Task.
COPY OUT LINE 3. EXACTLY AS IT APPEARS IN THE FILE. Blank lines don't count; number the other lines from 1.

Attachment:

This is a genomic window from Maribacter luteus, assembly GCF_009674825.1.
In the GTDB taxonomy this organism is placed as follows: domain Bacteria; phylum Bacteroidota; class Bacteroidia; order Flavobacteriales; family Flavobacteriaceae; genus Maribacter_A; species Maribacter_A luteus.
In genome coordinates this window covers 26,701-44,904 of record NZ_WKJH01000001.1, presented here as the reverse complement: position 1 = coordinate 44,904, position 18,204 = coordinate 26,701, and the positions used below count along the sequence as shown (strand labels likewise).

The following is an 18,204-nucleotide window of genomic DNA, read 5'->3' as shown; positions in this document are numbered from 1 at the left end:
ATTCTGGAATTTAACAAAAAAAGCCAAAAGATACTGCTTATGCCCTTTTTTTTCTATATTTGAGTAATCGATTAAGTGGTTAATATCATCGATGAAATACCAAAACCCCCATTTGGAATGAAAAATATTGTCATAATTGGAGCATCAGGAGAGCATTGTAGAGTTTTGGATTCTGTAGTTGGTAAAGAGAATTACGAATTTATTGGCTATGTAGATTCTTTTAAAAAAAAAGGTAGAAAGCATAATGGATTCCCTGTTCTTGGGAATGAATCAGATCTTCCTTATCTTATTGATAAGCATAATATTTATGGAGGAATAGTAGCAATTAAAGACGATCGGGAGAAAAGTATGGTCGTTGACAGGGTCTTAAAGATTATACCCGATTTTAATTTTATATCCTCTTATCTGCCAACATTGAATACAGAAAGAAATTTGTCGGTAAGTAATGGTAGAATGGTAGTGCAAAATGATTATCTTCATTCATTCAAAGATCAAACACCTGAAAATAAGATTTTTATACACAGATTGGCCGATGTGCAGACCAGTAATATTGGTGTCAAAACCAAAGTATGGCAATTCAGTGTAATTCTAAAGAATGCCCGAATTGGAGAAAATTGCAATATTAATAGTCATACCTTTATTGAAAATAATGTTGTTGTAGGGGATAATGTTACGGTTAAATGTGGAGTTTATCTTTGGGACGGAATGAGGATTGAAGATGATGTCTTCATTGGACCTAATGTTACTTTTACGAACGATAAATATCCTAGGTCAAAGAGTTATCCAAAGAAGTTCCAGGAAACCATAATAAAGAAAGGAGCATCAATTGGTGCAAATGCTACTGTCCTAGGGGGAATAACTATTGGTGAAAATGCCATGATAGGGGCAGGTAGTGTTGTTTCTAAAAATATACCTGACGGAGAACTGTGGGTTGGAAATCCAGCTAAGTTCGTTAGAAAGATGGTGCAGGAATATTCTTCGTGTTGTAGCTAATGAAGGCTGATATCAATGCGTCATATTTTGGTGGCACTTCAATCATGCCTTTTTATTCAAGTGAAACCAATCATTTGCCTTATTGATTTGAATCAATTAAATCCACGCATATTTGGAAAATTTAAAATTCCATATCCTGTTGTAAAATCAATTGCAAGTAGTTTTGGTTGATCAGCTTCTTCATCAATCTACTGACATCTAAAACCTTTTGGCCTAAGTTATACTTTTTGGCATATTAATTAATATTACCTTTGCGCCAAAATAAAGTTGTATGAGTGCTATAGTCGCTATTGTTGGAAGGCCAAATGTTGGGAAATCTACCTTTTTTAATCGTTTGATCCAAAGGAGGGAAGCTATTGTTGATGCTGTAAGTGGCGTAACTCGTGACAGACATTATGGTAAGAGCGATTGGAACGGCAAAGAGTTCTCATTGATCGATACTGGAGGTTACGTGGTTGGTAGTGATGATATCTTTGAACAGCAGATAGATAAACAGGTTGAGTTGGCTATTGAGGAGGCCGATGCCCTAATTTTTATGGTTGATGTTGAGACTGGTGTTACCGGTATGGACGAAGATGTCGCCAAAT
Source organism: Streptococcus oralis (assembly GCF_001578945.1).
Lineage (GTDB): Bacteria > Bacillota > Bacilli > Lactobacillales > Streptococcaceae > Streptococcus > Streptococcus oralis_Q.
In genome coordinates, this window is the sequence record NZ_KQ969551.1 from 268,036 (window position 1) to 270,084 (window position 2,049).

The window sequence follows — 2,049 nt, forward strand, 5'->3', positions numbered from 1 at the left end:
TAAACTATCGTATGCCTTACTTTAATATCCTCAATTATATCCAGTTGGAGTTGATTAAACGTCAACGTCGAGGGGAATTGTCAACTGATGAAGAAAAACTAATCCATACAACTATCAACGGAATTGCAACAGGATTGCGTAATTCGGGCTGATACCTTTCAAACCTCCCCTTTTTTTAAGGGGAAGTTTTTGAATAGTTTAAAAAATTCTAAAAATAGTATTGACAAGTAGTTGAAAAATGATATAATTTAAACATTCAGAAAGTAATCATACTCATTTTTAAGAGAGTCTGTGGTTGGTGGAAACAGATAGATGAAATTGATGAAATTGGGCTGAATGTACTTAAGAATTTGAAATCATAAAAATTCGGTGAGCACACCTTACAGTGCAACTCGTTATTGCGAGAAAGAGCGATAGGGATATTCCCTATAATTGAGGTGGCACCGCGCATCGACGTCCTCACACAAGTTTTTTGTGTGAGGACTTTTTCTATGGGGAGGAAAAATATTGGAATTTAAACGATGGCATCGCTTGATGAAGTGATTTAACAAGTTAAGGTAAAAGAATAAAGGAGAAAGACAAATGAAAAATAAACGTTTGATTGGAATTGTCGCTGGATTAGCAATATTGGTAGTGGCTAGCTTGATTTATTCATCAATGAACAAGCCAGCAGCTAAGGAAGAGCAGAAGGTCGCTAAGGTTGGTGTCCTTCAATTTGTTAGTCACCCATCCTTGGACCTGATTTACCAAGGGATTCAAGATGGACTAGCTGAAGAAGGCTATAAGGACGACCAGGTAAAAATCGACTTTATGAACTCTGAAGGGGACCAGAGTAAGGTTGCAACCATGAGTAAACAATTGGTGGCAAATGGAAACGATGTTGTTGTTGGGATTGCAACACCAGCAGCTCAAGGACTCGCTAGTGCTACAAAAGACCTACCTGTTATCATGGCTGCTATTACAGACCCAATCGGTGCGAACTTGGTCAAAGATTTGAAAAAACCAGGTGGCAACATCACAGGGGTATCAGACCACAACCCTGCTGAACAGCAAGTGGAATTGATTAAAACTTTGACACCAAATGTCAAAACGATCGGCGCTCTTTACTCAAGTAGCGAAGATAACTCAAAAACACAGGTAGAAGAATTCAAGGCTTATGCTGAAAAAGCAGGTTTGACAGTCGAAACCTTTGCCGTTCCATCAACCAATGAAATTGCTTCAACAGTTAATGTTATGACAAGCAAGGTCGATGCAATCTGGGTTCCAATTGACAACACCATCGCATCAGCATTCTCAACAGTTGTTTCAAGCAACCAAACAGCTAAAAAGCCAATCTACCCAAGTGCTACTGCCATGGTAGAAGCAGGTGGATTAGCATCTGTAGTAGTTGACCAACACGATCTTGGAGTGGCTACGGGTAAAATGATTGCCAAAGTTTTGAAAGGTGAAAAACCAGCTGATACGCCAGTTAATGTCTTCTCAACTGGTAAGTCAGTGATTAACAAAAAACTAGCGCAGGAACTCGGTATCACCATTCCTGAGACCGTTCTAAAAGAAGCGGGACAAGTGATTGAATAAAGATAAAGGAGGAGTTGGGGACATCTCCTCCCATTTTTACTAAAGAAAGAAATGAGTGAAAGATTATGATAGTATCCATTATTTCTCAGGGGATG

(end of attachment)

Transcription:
In genome coordinates this window covers 26,701-44,904 of record NZ_WKJH01000001.1, presented here as the reverse complement: position 1 = coordinate 44,904, position 18,204 = coordinate 26,701, and the positions used below count along the sequence as shown (strand labels likewise).